• Organ Donation Flyer Instructions and Rubric (attached; 1 per student)

  • 9 x 12 Inch Mini Whiteboard (optional; 1 per student)

  • Dry Erase Marker (optional; 1 per student)

  • Whiteboard Eraser (optional; 1 per student)

  • A Match Made in DNA Questionnaire, Online (optional; 1 per student)

  • Internet-enabled student devices



30 Minute(s)

Introduce the lesson using the attached Lesson Slides. Display slide 3 to read aloud the essential questions: What are the benefits and risks to organ donations? How does one determine if two people are a match? Display slide 4 to go over the lesson objectives. Review these slides with students to the extent you feel necessary.

Go to slide 5. Invite students to participate in the Preflections strategy. Have students take out a sheet of paper and write for two minutes everything they know about organ donations. Call on students to share out their summaries.

Move to slide 6. Pass out a copy of the attached My Little Kidney Video Questions to each student. Inform students that today they will watch a video about a recipient of an organ transplant and their donor. Have students watch the video "My Little Kidney." Pause at the 4:17 mark for students to answer question 1 in the handout. Resume the video and have students finish watching the remainder of the video before answering question 2.



30 Minute(s)

Display slide 7. Pass out a copy of the attached Justified True or False handout to each student. Invite students to use the Justified True or False strategy to complete the handout, recording whether they believe each statement is true or false with an explanation as to why. After students have written down their responses, divide the room into imaginary halves. Designate one side "true" and the other "false".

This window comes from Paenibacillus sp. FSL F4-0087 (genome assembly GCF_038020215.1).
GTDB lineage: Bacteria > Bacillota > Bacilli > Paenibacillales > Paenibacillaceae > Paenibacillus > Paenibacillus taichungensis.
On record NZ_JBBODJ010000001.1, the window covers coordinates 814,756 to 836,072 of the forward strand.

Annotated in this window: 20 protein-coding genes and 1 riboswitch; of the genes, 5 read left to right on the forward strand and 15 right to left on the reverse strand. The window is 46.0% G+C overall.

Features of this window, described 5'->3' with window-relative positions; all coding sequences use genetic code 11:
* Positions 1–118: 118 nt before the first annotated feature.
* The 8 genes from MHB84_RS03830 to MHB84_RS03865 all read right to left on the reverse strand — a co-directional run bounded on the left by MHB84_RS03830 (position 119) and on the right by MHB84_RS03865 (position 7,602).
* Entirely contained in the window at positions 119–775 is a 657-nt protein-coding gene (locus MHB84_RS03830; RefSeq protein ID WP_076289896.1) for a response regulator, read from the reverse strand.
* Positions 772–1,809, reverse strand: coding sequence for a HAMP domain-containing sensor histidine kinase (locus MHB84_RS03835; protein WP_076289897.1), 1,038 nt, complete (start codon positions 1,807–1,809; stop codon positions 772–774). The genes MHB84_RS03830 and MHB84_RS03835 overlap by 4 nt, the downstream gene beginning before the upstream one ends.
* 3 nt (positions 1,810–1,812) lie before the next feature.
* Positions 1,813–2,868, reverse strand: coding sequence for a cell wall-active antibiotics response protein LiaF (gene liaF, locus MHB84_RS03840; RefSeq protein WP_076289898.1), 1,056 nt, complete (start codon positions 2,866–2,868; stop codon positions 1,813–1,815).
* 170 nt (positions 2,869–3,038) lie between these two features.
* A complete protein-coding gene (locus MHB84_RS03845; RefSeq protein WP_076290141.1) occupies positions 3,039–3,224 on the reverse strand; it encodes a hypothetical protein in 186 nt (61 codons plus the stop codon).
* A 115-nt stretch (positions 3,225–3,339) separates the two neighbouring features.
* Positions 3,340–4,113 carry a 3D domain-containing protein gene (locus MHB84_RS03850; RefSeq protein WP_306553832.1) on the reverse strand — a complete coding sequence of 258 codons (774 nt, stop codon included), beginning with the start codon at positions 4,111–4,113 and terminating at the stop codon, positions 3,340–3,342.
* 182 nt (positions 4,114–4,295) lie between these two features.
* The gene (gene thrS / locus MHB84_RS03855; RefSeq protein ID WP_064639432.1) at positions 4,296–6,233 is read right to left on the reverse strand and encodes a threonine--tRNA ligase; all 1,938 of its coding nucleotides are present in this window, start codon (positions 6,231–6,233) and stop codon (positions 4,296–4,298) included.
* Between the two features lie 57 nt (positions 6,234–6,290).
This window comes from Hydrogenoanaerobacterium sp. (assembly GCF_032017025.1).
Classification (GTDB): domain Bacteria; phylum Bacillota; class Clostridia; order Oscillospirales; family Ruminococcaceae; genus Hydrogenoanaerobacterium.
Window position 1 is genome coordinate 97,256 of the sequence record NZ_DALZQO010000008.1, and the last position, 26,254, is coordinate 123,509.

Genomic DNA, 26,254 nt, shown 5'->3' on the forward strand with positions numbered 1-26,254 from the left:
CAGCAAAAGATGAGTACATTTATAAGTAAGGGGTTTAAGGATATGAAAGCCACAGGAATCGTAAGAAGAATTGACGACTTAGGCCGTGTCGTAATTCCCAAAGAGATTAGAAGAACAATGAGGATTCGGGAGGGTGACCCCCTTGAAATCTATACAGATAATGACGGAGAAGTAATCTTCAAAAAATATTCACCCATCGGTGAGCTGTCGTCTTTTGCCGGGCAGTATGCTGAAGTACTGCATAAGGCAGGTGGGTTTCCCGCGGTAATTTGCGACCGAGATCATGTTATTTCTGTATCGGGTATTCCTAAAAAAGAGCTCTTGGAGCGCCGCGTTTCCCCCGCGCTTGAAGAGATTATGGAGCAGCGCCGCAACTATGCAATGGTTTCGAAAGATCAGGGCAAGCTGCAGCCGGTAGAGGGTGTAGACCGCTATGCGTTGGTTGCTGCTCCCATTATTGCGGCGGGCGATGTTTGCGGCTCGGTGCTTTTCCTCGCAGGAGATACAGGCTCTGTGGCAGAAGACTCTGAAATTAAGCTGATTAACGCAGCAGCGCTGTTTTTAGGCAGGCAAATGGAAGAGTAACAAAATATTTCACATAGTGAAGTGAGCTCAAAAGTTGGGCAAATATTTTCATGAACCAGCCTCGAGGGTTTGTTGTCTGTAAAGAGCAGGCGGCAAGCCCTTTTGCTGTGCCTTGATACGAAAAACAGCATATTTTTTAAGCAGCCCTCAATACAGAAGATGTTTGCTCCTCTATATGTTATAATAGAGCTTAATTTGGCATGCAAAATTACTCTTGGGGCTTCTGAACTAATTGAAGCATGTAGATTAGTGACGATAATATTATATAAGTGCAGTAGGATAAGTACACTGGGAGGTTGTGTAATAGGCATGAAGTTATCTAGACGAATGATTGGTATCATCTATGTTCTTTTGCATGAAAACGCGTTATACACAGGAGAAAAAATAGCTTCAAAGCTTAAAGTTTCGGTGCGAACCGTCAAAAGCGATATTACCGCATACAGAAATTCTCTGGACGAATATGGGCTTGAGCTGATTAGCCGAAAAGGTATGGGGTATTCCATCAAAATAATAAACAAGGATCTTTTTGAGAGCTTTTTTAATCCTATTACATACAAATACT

Move to slide 8. Invite students to move to the "true" or "false" half of the room depending on which side corresponds to their thinking for the statement shown on the slide. Have a few students from either side share out their justifications from each side. Reveal that this statement is false according to LifeShare Transplant Donor Services of Oklahoma’s Student Quiz page (this page also contains answers and explanations for the other statements).

Display each statement on slides 9-17 one at a time, repeating the procedure above.



60 Minute(s)

Go to slide 18. Pass out a copy of the Say Something and Blood Connection Questionnaire handouts to each student. Invite students to use the Say Something strategy as they watch the video "A Match Made in DNA." Move to slide 19 and start the video.

As students watch, pause the video at the 1:05 mark. Have students use their Say Something handout to jot down a prediction, ask a question, clarify a source of confusion, comment on what's happening, or connect the video to something they already know. After students have jotted down their Say Something responses, call on students to share their responses.